The facts are these: During a planned test of Reactor 4, mistakes were made by the inadequately trained plant technicians which caused the core to overheat and explode. A radioactive cloud was released, and a fire burned for ten days before it was brought under control. The Soviet Union did not sound the alarm to the European community. It was Sweden that was first to report high levels of radiation in the atmosphere.
Technician error aside, the Soviet-designed nuclear reactors were inherently flawed—and the Soviets knew this years before the accident. One plant operator was killed outright in the explosion, but his body was never recovered. The firemen who arrived on the scene suffered greatly. They arrived to put out a fire, not a nuclear explosion, and their protective gear wasn’t up to the task. Acute Radiation Syndrome (ARS) is a horrible way to die. Six firemen succumbed within two weeks and approximately thirty people died from radiation exposure in the first three months. The town of Pripyat had to be evacuated; later other residents within the contaminated “Exclusion Zone” were told to move. Pets and farm animals were left behind and later killed because of the threat they posed. (In fact, farm animals that grazed on contaminated land continued to pass on radioactive materials through their meat and milk.) One of the major health problems longer-term was an increase in thyroid cancer–thousands of cases.
The making of the miniseries was inspired by the book Voices from Chernobyl by the Belarusian journalist and historian Svetlana Alexievich. (She won a Nobel Prize in 2015 for her body of work.) First published in Russian in 1997 and in English in 2005, it gave survivors the chance to tell their personal stories. Because the Soviets shared as little as possible about the accident with their own people, Alexievich has said it was her easiest book to research. None of the people who lived in the area knew how they were supposed to talk about it. So they opened up to her and told what they knew.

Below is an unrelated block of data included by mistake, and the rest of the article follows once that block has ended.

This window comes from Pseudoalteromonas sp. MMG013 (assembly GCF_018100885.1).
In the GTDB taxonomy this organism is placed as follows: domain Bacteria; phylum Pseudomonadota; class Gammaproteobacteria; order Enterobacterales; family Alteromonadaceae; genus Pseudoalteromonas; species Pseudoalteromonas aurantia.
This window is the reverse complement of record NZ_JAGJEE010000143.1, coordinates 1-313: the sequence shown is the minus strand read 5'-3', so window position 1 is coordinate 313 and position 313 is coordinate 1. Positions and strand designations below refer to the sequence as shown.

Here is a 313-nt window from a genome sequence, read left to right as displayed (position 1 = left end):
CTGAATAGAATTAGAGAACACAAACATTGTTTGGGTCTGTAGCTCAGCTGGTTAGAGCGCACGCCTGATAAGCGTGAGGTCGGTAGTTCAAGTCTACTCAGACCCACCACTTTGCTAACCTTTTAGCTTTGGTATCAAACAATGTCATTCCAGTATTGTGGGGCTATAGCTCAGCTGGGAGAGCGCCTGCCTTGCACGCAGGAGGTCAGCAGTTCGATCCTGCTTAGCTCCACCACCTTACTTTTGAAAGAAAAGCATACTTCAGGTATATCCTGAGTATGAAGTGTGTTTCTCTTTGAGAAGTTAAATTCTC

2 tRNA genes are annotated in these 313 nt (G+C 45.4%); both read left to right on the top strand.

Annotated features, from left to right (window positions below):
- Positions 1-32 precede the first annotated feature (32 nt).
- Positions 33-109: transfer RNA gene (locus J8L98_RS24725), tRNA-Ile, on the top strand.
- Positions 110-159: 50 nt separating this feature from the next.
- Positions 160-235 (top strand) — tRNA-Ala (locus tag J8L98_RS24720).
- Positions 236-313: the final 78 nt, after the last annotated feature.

Chernobyl today. Russian troops took control of the power station in the early hours of February 24th. They kept the crew working at gunpoint for 500+ hours straight before allowing in some replacements. Earlier this month, The Wall Street Journal reported, “Every morning at 9, the national anthem, “Ukraine has not yet Perished,” blares through the loudspeaker. The Ukranian workers stand, palms pressed to their chests, then return to work.” There’s more recent reporting through Reuters that Russian troops are moving heavy equipment through the “Exclusion Zone,” where all men should fear to tread.
How do we know this? Good journalism. Reporters doing their jobs at great personal risk. At least five journalists have died in Ukraine, three while working for U.S. media. Meanwhile Putin shouts “fake news” and tells his people he’s not waging war, he’s conducting a special military operation to denazify Ukraine. To convince Russians of this ‘truth,’ he shut down all independent media and threatened prison sentences for up to fifteen years for anyone spreading lies about the ‘fake’ war.
The truth? Democracies can’t survive without journalists who are free to report the facts. The fiction? Putin and other authoritarian-type figures shouting “fake news” about the truth.